cleaned. I am looking to replace and was hoping for a suggestion for steps
and bedroom. I do like light colors. I see you say nylon is best so I will
go that route. Also, now that I live here, my bedrooms have large beds and
furniture. How do I replace the carpets now? It would be impossible to the
move king-size bed out.
have heard more horror stories about Mohawk's "Child Proof" carpet
than any other specialized carpet style. When you take a close look at most
carpet warranties, you will find that they typically don't cover things like
matting and crushing, which you seem to be victim of. It was two months
before it looked bad? That is a horror Now that you are once again in the
market for carpet for your stairs and bedroom, you have to ask yourself some
questions. Namely, how long do you want this carpet to last and how much are
you willing to spend? Stairs take more of a beating than bedroom carpets do.
If you want to use the same carpet in both areas, you need to buy a carpet
that will do well on the stairs, or buy a cheaper carpet and order enough
extra carpet to be able to replace the carpet on the stairs in 3 to 5 years.
nylon is the best fiber, hands down. It will wear longer and look like new
longer than any other fiber. But you still need to choose a style that will
tolerate the wear and tear that your stairs require or you will be replacing
the stair carpet too soon. In light of this fact, I suggest you take a look
at frieze styles, and cut Berber styles as an option. Cut Berber is not a
looped carpet like a typical Berber, but is a style that has a speckled
appearance that looks like a Berber but has characteristics of a plush or
Saxony. A cut-Berber with a good tuft twist will do very well on stairs as
long as you use the right pad, and have the carpet installed correctly, as
would a good quality Frieze style. Again Nylon is the fiber of choice, even
though it costs a bit moreÖand olefin or polyester fibers are definitely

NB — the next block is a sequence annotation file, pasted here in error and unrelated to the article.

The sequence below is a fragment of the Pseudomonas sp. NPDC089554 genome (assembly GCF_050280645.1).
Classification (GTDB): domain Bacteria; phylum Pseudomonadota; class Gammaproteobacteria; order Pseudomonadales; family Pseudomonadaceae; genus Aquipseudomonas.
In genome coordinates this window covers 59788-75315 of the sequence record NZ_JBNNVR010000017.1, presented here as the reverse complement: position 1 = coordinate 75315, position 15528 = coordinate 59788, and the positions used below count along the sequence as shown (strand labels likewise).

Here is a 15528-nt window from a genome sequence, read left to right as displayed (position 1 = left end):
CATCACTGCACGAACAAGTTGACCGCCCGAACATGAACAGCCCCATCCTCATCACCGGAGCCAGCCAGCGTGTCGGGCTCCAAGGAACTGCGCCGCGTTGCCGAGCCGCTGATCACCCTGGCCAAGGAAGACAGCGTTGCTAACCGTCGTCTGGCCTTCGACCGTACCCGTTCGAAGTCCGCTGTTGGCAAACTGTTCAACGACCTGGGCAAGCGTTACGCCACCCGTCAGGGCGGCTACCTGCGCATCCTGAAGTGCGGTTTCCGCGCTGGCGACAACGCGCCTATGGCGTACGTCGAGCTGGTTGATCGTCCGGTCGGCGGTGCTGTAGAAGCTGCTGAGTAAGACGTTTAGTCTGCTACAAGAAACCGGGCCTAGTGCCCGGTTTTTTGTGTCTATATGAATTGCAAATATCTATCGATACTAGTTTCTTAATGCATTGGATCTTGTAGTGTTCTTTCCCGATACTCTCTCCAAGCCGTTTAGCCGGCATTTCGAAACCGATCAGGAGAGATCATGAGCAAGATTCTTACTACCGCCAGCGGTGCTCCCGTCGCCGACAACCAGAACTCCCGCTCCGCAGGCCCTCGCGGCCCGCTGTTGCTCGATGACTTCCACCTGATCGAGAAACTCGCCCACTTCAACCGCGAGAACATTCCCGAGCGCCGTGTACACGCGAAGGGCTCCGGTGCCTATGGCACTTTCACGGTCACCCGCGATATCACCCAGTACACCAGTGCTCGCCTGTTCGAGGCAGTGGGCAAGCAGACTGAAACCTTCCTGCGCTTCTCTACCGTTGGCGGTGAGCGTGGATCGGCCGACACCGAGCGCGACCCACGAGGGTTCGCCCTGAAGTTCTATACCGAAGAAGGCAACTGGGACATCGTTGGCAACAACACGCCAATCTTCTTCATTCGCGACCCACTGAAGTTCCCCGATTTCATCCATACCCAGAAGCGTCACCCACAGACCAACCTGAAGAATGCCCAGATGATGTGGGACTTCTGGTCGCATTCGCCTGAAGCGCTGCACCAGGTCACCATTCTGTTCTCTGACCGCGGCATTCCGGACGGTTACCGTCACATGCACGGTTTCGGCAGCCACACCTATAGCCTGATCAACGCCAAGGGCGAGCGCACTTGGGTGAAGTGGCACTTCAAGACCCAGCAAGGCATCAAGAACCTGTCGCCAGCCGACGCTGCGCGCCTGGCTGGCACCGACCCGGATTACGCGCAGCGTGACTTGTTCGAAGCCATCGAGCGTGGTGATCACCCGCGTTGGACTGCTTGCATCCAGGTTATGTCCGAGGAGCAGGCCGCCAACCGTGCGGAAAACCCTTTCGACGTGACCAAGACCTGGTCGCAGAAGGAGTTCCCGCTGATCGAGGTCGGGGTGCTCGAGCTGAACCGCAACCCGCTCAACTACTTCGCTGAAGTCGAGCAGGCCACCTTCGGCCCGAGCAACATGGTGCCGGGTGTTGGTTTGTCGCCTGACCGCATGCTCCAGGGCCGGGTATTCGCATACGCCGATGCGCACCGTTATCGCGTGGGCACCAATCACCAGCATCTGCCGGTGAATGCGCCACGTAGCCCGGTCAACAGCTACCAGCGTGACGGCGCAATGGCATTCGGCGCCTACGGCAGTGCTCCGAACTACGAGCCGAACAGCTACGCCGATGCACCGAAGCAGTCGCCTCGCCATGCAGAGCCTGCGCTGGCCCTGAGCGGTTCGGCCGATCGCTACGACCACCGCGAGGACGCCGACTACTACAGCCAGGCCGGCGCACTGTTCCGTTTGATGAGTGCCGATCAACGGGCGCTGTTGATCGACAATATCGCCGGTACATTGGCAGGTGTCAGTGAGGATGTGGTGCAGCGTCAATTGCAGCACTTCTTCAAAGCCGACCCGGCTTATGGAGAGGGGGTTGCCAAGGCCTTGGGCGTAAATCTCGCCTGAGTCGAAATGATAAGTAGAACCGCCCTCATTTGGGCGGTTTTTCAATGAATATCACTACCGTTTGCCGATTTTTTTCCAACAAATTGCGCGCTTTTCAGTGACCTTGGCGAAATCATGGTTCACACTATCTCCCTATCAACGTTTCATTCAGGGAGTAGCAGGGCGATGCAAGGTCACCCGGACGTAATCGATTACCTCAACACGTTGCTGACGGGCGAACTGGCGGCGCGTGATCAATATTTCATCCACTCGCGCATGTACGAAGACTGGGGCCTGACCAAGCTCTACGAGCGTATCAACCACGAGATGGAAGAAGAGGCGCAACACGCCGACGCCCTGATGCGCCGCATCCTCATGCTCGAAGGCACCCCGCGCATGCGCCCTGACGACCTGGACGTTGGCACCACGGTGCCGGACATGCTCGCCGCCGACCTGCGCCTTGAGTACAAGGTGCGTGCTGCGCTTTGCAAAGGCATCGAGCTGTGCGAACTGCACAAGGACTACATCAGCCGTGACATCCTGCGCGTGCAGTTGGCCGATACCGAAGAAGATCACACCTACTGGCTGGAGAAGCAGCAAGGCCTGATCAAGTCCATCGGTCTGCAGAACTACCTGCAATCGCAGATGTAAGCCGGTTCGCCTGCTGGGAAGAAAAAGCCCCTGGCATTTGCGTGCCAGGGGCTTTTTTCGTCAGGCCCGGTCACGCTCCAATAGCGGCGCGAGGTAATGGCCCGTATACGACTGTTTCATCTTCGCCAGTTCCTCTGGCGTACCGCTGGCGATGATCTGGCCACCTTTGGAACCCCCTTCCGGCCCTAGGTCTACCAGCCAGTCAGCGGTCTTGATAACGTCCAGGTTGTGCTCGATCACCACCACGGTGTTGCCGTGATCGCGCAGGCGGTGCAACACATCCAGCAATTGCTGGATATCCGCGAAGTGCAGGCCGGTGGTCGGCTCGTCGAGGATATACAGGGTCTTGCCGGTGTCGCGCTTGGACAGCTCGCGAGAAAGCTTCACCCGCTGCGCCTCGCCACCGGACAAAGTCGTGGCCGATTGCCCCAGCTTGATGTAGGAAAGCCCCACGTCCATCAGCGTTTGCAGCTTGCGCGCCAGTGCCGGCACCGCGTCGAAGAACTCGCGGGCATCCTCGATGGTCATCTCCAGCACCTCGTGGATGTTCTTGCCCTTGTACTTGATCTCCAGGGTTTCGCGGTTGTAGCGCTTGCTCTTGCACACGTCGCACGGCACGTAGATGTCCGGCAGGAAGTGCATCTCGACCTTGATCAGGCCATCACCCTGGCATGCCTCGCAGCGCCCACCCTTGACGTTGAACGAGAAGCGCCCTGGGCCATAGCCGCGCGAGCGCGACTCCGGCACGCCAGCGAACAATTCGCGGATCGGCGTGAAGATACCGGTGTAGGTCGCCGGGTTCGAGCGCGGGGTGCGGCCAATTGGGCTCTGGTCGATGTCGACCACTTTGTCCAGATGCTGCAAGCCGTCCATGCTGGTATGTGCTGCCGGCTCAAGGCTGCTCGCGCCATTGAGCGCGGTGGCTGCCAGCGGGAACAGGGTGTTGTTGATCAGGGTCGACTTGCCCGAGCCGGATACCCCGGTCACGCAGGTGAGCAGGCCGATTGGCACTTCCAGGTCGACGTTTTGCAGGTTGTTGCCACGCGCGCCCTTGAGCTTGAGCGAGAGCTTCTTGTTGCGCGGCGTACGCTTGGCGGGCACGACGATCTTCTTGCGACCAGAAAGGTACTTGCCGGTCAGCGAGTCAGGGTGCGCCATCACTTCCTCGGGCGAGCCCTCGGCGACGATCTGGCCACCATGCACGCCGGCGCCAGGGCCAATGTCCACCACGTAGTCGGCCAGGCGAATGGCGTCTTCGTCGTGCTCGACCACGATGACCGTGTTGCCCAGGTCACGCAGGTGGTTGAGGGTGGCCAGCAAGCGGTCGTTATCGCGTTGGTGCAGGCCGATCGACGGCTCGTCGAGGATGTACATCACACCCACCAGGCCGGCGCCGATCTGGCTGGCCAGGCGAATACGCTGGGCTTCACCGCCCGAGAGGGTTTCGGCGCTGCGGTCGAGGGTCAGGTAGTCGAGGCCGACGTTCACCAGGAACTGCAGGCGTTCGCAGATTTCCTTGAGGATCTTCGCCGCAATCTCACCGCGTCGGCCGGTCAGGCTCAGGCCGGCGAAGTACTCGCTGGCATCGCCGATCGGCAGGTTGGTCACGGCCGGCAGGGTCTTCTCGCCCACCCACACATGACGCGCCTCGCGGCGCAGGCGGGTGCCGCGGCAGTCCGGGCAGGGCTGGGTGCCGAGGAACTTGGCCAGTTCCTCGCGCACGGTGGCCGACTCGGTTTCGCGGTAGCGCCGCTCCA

out of the question if you are looking for long term wear and satisfaction.
Stairs that are hard to install
web-site is very helpful in my carpet search. I live in a condo with open
(floating) steps leading to a loft. How do I know if the installers will
install properly? I know that this is not too common. What questions should
I ask the salesman about carpet installation on these steps? I am
considering Masland Toccare (nylon cut and loop) for these steps and the
whole condo where I live. I have another set of steps that enter from the
ground floor up to the main floor of the condo so I need something that will
wear well as this is the entrance from the outside into my home. The padding
suggested was a 3/8" #10 pad. I wanted to use the same carpet
throughout the whole two-bedroom condo. Are there any articles on carpet
color and style trends? I don't want to pick something that is on its way
Your stairs are called "Hollywood" stairs and require installation
by a well experienced installer. The usual charge is at least $10 per stair
to install them. If they send out an installer without experience with this
type of stairs, then you may not get the installation you deserve. You may
not be able to determine yourself if your stairs are installed correctly.
Trust your instincts, if the installer fumbles around and takes a long time
to install them, then perhaps he is not trained to install this type of
stair. Ask him if he is experienced in doing this type of step. Ask him if
he knows what these stairs are called, if he doesn't know the term
"Hollywood" then maybe he is not trained in this area. You need to
be firm with the carpet retailer when discussing these stairs. Let them know
you will not tolerate having them installed improperly. Let them know you
will have them back re-do the stairs if they are not installed properly. The
padding they suggested is not what I suggest. I suggest a 7/16" thick,
8 pound padding. It meets the Masland guidelines, will feel better underfoot
and have the necessary support for your carpet. I think the pad they
suggested: 3/8" is too thin and 10 pound is too dense. I think you will
like my suggestion better and cost should be comparable. Masland makes very
good carpets. In buying Masland or any other brand carpeting you have
certain rules you must follow in order to maintain your warranty. I have
found the Masland warranty online for you and suggest you read it very
carefully. Failure to comply with these requirements may void your warranty.